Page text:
WASHINGTON — Eric Wang, vice president of the US Hemp Roundtable, encouraged legislature to incorporate language in the 2023 farm bill that would regulate cannabidiol (CBD) and other non-intoxicating hemp derivatives as dietary supplements. Other speakers agreed in a July 28 hearing held by the House Agriculture Subcommittee on Biotechnology, Horticulture and Research.
The Agricultural Improvement Act of 2018, the latest farm bill, legalized the growth and sale of hemp in the United States. The US Food and Drug Administration, however, does not allow CBD, a hemp extract, in foods, beverages or dietary supplements because it is found in Epidiolex, an FDA-approved drug.
“The hemp industry has been severely hampered by the slowness of the federal Food and Drug Administration to create a regulatory pathway for hemp-derived cannabinoids, particularly cannabidiol,” said Ryan Quarles, Kentucky’s commissioner of agriculture. “Without clear direction from FDA regarding products containing hemp-derived CBD, large retailers will not carry the products and many business leaders are reluctant to move forward with the development and manufacture of CBD-related products. That reluctance, in turn, has dampened industry demand for harvested hemp material.”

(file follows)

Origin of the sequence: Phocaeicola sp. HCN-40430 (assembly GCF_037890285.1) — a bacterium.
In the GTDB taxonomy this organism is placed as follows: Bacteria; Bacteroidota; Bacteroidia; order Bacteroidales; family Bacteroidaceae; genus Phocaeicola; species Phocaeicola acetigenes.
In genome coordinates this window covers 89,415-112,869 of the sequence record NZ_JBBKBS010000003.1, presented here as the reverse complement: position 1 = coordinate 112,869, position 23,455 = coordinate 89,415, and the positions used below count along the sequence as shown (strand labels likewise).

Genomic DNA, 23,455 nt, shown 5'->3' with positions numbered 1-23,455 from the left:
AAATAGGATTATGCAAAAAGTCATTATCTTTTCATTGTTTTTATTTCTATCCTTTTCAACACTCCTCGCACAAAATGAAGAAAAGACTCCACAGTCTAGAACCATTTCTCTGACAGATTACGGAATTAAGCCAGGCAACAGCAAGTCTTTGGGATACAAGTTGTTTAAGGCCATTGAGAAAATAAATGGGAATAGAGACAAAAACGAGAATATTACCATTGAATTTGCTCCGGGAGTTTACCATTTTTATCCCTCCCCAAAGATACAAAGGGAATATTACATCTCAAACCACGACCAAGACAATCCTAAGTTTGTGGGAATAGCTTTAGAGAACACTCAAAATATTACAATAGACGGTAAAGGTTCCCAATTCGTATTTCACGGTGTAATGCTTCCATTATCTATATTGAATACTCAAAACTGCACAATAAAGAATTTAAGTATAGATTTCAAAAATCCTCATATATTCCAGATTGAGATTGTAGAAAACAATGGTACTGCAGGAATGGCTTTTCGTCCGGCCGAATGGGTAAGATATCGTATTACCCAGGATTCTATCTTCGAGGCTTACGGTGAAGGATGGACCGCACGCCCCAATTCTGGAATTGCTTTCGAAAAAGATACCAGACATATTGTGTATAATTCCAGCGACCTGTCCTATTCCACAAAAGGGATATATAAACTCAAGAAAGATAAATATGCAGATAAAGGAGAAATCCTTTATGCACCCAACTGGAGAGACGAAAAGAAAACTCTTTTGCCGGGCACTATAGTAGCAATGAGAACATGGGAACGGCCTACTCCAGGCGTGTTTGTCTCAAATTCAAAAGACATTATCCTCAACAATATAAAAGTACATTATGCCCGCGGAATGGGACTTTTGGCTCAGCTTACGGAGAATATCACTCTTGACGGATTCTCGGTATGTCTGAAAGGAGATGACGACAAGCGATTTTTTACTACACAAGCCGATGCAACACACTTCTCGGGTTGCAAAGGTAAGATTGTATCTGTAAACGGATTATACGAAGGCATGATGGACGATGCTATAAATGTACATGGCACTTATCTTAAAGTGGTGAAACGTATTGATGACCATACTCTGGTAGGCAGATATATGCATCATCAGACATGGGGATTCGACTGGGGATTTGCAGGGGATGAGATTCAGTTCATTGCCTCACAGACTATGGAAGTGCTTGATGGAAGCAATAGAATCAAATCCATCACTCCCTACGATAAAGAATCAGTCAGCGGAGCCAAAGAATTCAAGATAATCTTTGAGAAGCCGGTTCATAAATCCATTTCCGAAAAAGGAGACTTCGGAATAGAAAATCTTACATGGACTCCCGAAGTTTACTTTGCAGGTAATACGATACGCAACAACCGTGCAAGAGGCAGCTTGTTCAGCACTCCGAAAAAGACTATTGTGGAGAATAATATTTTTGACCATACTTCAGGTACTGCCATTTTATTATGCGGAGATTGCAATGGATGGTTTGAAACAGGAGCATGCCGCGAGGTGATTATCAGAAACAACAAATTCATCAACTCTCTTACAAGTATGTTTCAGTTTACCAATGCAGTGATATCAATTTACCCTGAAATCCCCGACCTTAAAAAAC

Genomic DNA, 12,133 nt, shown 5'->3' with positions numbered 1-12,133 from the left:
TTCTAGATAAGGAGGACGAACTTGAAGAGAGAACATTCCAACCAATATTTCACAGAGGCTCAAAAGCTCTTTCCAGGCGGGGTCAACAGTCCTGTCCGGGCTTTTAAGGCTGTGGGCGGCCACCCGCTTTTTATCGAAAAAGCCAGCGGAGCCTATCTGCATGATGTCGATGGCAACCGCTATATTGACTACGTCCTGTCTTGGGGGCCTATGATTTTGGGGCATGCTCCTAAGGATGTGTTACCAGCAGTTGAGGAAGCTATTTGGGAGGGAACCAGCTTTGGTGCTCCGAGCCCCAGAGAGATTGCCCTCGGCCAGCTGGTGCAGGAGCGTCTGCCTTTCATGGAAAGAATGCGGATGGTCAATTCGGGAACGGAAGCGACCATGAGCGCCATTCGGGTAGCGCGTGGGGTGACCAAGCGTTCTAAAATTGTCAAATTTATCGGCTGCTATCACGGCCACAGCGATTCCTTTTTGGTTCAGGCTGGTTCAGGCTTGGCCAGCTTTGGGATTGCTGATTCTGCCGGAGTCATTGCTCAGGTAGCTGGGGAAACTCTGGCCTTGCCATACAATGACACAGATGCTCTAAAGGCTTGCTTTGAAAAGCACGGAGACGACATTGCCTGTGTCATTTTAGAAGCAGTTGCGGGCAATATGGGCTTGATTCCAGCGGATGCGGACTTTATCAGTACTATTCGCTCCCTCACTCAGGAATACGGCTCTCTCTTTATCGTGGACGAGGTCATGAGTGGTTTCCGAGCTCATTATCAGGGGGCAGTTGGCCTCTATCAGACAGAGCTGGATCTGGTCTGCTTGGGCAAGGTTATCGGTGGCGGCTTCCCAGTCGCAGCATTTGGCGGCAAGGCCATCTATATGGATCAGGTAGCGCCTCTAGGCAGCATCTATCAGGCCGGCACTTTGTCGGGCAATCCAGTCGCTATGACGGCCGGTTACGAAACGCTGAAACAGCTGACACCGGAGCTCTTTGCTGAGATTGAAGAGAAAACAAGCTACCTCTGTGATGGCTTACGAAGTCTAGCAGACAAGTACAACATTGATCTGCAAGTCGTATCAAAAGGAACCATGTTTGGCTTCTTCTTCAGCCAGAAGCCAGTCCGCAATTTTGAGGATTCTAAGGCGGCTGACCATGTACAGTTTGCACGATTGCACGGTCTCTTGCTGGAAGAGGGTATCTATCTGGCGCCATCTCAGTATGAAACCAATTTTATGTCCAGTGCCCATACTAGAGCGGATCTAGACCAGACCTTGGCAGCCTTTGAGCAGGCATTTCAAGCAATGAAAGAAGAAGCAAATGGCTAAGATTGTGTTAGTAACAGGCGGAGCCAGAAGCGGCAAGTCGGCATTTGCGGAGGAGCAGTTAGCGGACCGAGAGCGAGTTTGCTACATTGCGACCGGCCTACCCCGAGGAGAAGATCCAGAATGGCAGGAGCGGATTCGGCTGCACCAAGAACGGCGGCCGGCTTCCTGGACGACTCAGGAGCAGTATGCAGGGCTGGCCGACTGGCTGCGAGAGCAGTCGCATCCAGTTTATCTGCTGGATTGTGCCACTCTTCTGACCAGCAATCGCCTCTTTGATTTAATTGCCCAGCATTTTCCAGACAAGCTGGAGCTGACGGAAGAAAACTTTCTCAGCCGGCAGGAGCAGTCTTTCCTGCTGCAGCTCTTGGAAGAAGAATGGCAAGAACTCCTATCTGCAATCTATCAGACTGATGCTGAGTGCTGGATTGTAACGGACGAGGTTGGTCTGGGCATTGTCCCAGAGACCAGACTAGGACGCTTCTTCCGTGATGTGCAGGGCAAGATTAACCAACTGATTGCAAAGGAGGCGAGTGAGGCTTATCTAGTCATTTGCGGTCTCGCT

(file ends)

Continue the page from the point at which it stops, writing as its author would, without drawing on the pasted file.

The uncertainty and lack of regulation affect both farmers and consumers, said Mr. Wang, who also is chief executive officer of Ecofibre, a hemp technology company that has offices in Australia as well as Georgetown, Ky., and Greensboro, NC.
“Bad actors are selling products without appropriate safeguards and misleading consumers with false label claims,” he said.
Hemp and marijuana both are Cannibas sativa. Regulation in the United States defines marijuana as containing more than 0.3% tetrahydrocannabinol (THC). Hemp has less than 0.3%.
“We’ve heard a lot of great recommendations for the 2023 farm bill here, and one that I’d like to add is that the FDA hasn’t really had any kind of regulatory framework for hemp-derived CBD,” said subcommittee member Jim Baird, a representative from Indiana. “So I would encourage us to include that in our discussions about the 2023 farm bill.Subcommittee chairwoman Stacey Plaskett, a representative from the Virgin Islands, said, “Thank you, and I agree wholeheartedly with that assessment.”